FORT COLLINS, (Colo.): After a largely dry summer, the shift to a wetter pattern across the US Corn Belt has mostly stabilized yield hopes for the Crop Watch corn and soybeans, but late improvements are expected for the two corn fields in top grower Iowa. In general, Crop Watch producers feel a little better about yield prospects for corn versus those for soybeans, though projections for both remain slightly lower than a month or two ago.
Both Iowa producers increased yield expectations by a quarter-point on their corn fields, and those were the only changes made this week. The western Iowa corn joins the southeastern Illinois corn as the only two of the 22 Crop Watch fields where yield expectations are a perfect 5.
Rainfall for the western Iowa location over the past six weeks was double that of eastern Iowa despite a slightly wetter climate in the eastern half of the state.
The 11-field, unweighted average corn yield increased to 3.82 from 3.77 a week earlier. That is tied with the mid-August average but below expectations prior to that. Those ratings would represent an above-average but not great crop. A score of 3 reflects yields close to farm average, 4 is solidly above, and 5 is well above average or record yields.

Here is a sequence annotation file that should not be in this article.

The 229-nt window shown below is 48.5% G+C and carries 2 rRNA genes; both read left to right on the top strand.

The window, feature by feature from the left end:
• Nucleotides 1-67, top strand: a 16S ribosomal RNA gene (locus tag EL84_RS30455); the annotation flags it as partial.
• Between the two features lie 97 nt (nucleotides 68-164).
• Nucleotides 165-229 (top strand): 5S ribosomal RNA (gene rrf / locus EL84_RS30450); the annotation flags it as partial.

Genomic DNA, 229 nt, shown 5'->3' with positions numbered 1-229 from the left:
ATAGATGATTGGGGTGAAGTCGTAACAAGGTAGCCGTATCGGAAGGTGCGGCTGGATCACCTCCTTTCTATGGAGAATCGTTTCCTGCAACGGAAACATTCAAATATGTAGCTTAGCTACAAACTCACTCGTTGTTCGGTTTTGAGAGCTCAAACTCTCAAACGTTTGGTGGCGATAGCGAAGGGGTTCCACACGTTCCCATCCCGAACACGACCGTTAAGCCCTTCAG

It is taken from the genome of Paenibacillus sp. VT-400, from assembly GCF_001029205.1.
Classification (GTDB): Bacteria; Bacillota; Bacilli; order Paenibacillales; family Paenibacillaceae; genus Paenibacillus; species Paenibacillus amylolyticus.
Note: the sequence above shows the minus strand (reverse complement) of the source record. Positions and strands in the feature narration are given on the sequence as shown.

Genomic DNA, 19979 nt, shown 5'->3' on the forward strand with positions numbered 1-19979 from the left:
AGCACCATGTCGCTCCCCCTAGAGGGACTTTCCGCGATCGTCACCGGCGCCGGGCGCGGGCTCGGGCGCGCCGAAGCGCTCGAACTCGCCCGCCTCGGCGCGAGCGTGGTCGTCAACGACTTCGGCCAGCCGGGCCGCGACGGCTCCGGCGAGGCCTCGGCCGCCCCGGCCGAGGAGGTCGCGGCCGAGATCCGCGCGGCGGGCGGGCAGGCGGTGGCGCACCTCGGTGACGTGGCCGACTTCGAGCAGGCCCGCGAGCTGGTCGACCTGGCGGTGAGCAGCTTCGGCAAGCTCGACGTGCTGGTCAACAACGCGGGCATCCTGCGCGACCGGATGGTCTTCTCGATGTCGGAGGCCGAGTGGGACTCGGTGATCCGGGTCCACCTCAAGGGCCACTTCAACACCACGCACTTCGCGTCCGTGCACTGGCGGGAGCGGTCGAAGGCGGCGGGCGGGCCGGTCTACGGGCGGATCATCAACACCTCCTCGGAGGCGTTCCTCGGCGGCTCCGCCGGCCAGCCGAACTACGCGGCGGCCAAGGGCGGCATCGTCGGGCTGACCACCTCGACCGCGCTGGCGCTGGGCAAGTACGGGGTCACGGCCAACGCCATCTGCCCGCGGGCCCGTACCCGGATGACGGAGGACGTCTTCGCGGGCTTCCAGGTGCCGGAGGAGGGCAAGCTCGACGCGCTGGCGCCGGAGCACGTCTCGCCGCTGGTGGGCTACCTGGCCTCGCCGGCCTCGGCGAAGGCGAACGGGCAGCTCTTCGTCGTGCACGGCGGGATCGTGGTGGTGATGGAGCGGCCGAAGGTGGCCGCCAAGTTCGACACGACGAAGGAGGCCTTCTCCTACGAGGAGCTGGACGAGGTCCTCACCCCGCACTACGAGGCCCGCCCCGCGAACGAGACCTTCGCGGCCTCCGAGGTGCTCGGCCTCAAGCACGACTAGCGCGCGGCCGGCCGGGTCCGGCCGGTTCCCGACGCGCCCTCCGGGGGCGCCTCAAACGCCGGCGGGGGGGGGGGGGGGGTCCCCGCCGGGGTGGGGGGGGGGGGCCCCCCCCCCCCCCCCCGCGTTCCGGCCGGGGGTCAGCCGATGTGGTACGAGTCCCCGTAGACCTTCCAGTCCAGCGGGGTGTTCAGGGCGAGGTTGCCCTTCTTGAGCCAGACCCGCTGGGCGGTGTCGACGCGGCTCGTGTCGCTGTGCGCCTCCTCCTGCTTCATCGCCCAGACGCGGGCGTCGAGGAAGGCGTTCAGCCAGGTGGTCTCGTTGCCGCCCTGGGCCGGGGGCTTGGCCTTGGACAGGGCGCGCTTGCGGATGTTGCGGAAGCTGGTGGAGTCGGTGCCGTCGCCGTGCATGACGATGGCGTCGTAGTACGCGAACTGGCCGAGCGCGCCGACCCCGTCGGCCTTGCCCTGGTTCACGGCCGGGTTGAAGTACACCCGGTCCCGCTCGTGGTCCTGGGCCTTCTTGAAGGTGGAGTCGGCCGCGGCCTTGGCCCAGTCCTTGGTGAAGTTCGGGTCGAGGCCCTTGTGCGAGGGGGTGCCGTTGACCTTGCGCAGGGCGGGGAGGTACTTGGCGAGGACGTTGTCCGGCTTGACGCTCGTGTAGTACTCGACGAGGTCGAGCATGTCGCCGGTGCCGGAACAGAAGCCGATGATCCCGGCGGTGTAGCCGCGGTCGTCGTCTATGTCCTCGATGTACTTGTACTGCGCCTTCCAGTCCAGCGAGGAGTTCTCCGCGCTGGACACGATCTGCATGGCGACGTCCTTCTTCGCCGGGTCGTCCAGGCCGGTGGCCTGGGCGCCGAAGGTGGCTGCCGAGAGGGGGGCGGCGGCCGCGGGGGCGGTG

All 11 locations received rain last week, the most being 4.3 inches (109 mm) in Nebraska and the least 0.3 inch in southeastern Illinois. That was far more rain than was needed in Nebraska, but producers in that area are generally optimistic about the harvest ahead.
Most of the Crop Watch fields are no longer helped by rains, and the week ahead is forecast to be drier than normal, especially in the west. Crops should continue steadily moving toward maturity with moderate to slightly warm temperatures expected.
The Dakota locations have been the driest ones all summer, but both producers noted this week that their lawns have greened up for the first time this year with between 2 and 3 inches of rain over the past three weeks.